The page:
Mossack Fonseca link raises stakes for full inquiry and law changes

The Government’s admission it allowed someone linked to the law firm at the centre of the Panama Papers scandal to purchase sensitive land, highlights the need to review our overseas investment laws as well as hold a fully independent inquiry into their activities in New Zealand, Labour’s Finance spokesperson Grant Robertson says.


“After questioning in Parliament, Ministers have now confirmed that the Overseas Investment Office approved an application in 2014 from a person connected with Mossack Fonseca. They are still refusing to say where that person comes from or release any other details of the transaction.

“This raises questions about whether this is just the tip of the iceberg. Given the vast sums of foreign direct investment coming from tax havens such as the Cayman and British Virgin Islands, government agencies should look wider than Mossack Fonseca and into all activities of tax haven-based firms in New Zealand.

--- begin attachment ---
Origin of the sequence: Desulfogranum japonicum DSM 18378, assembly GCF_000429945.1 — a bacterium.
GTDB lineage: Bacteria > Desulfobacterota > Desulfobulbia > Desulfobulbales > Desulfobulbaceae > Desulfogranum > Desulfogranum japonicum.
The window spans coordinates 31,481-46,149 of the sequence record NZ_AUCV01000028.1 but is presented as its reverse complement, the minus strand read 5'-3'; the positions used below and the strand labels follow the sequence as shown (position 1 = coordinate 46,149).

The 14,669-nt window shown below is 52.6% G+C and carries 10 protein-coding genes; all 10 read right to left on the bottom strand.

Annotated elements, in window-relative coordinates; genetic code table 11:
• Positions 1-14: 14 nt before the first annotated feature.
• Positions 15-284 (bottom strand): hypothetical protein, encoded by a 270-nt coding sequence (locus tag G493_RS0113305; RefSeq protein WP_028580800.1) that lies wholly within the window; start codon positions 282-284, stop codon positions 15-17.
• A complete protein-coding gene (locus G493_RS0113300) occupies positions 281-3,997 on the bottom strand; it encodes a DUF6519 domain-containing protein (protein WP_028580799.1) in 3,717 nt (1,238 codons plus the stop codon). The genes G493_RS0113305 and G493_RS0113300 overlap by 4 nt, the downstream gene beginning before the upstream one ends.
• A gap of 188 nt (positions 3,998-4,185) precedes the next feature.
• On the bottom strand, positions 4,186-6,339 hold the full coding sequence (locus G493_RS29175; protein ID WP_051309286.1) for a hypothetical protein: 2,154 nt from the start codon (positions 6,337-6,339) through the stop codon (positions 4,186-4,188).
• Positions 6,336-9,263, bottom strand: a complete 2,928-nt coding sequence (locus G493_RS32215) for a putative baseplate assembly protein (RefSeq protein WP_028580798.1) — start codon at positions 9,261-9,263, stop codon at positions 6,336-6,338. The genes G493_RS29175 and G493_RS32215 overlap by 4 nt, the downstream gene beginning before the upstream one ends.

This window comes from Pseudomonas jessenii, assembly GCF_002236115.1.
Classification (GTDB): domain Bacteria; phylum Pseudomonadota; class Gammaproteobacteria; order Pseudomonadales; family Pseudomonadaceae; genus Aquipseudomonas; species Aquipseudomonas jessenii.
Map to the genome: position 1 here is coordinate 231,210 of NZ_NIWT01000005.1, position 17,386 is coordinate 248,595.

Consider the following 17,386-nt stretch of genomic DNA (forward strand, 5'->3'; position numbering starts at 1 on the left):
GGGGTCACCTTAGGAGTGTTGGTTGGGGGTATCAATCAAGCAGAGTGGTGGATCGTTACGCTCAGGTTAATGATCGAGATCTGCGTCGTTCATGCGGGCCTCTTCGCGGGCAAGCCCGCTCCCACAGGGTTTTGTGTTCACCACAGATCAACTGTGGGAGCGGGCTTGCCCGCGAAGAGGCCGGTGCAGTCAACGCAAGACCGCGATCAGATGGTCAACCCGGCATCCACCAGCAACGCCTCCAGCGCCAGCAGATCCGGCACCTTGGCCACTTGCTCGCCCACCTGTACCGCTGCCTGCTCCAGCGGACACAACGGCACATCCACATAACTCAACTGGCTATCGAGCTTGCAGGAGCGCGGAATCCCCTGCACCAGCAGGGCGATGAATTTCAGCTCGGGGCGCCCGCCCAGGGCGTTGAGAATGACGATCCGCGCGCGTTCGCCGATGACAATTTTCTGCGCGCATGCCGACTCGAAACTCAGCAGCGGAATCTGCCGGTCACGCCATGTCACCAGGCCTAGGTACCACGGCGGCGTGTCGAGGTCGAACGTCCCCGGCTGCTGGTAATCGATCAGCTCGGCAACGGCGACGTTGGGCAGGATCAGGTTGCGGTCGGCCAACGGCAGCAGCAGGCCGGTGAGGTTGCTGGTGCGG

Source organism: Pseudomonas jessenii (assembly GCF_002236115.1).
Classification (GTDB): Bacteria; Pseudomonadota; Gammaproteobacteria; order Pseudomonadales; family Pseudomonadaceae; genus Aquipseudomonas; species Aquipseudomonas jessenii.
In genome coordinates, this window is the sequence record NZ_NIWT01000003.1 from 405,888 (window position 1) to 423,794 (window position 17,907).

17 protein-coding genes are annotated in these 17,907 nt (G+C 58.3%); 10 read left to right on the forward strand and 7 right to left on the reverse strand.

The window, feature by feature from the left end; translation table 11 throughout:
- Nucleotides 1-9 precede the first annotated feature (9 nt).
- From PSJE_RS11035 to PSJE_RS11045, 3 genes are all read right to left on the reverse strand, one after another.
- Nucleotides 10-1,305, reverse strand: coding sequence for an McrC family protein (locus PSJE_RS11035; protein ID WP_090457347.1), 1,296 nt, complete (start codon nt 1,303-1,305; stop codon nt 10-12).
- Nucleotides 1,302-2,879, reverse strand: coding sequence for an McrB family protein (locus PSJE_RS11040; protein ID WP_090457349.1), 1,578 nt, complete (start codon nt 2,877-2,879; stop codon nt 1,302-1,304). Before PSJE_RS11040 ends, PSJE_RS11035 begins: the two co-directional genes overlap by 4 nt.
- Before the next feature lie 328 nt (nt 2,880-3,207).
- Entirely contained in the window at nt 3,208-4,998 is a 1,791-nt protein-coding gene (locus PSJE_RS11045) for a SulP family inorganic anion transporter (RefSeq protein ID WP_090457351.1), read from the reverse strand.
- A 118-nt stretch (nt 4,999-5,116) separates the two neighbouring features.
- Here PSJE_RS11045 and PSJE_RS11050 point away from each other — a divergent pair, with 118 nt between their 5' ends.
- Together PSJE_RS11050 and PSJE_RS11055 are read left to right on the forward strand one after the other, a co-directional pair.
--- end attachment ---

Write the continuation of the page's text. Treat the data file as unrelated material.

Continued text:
“The Government also needs to show urgency in investigating whether there are other applications linked to Mossack Fonseca. John Key and his Ministers have had to be dragged into facing up to New Zealand’s links with the biggest tax evasion scandal in history. They need to shake off their complacency and restore some confidence to our reputation with a proper independent inquiry.


“This case also highlights severe weaknesses in our overseas investment regime. In the last five years the Government has approved 99 per cent of all the applications it has received. The so-called ‘good character’ test that applicants must pass is in reality a statutory declaration that they provide themselves.


“Labour has for some time called for a tightening of the rules around the purchase of sensitive land and more robust investigations into whether the conditions of purchase are being met. John Key has previously said he does not want New Zealanders becoming tenants in their own land, but his actions have not backed that up. 


“We need much tighter controls on the ability to buy land and some re-assurance that we are not allowing our land to be sold off to the global mega-rich who do not pay their fair share of tax,” Grant Robertson says.